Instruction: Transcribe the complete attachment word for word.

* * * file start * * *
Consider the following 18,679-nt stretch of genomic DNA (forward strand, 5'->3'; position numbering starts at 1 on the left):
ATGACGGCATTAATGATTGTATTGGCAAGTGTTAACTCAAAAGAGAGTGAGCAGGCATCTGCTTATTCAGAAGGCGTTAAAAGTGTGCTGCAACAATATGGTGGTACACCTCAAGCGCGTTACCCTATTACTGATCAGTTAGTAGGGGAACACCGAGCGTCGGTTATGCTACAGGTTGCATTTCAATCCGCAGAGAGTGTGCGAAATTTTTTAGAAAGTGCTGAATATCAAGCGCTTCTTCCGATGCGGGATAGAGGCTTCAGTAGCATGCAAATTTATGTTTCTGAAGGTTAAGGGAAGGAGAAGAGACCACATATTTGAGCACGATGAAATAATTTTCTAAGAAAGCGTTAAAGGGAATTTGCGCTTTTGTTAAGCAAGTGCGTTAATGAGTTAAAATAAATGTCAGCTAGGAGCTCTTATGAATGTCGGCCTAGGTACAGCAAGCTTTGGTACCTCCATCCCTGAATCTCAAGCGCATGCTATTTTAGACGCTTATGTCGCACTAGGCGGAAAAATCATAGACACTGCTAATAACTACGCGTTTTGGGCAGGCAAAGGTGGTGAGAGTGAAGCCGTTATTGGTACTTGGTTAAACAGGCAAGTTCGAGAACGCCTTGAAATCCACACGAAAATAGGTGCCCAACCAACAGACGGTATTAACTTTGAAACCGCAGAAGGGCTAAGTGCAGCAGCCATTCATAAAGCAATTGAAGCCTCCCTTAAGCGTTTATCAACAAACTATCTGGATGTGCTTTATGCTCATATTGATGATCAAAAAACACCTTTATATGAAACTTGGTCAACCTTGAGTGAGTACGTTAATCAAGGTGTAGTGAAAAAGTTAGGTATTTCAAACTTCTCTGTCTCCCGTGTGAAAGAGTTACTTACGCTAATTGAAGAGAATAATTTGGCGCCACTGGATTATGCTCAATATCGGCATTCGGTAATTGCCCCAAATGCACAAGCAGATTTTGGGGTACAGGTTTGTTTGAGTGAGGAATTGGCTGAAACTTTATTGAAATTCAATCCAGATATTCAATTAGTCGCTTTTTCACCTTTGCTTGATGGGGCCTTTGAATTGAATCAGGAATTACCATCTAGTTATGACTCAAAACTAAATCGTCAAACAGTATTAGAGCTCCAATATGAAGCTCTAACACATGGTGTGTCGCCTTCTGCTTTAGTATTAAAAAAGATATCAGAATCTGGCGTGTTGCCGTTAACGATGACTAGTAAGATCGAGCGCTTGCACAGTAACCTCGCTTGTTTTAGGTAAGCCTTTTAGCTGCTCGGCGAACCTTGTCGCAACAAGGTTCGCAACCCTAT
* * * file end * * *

Consider the following 18,679-nt stretch of genomic DNA (forward strand, 5'->3'; position numbering starts at 1 on the left):
ATGACGGCATTAATGATTGTATTGGCAAGTGTTAACTCAAAAGAGAGTGAGCAGGCATCTGCTTATTCAGAAGGCGTTAAAAGTGTGCTGCAACAATATGGTGGTACACCTCAAGCGCGTTACCCTATTACTGATCAGTTAGTAGGGGAACACCGAGCGTCGGTTATGCTACAGGTTGCATTTCAATCCGCAGAGAGTGTGCGAAATTTTTTAGAAAGTGCTGAATATCAAGCGCTTCTTCCGATGCGGGATAGAGGCTTCAGTAGCATGCAAATTTATGTTTCTGAAGGTTAAGGGAAGGAGAAGAGACCACATATTTGAGCACGATGAAATAATTTTCTAAGAAAGCGTTAAAGGGAATTTGCGCTTTTGTTAAGCAAGTGCGTTAATGAGTTAAAATAAATGTCAGCTAGGAGCTCTTATGAATGTCGGCCTAGGTACAGCAAGCTTTGGTACCTCCATCCCTGAATCTCAAGCGCATGCTATTTTAGACGCTTATGTCGCACTAGGCGGAAAAATCATAGACACTGCTAATAACTACGCGTTTTGGGCAGGCAAAGGTGGTGAGAGTGAAGCCGTTATTGGTACTTGGTTAAACAGGCAAGTTCGAGAACGCCTTGAAATCCACACGAAAATAGGTGCCCAACCAACAGACGGTATTAACTTTGAAACCGCAGAAGGGCTAAGTGCAGCAGCCATTCATAAAGCAATTGAAGCCTCCCTTAAGCGTTTATCAACAAACTATCTGGATGTGCTTTATGCTCATATTGATGATCAAAAAACACCTTTATATGAAACTTGGTCAACCTTGAGTGAGTACGTTAATCAAGGTGTAGTGAAAAAGTTAGGTATTTCAAACTTCTCTGTCTCCCGTGTGAAAGAGTTACTTACGCTAATTGAAGAGAATAATTTGGCGCCACTGGATTATGCTCAATATCGGCATTCGGTAATTGCCCCAAATGCACAAGCAGATTTTGGGGTACAGGTTTGTTTGAGTGAGGAATTGGCTGAAACTTTATTGAAATTCAATCCAGATATTCAATTAGTCGCTTTTTCACCTTTGCTTGATGGGGCCTTTGAATTGAATCAGGAATTACCATCTAGTTATGACTCAAAACTAAATCGTCAAACAGTATTAGAGCTCCAATATGAAGCTCTAACACATGGTGTGTCGCCTTCTGCTTTAGTATTAAAAAAGATATCAGAATCTGGCGTGTTGCCGTTAACGATGACTAGTAAGATCGAGCGCTTGCACAGTAACCTCGCTTGTTTTAGGTAAGCCTTTTAGCTGCTCGGCGAACCTTGTCGCAACAAGGTTCGCAACCCTAT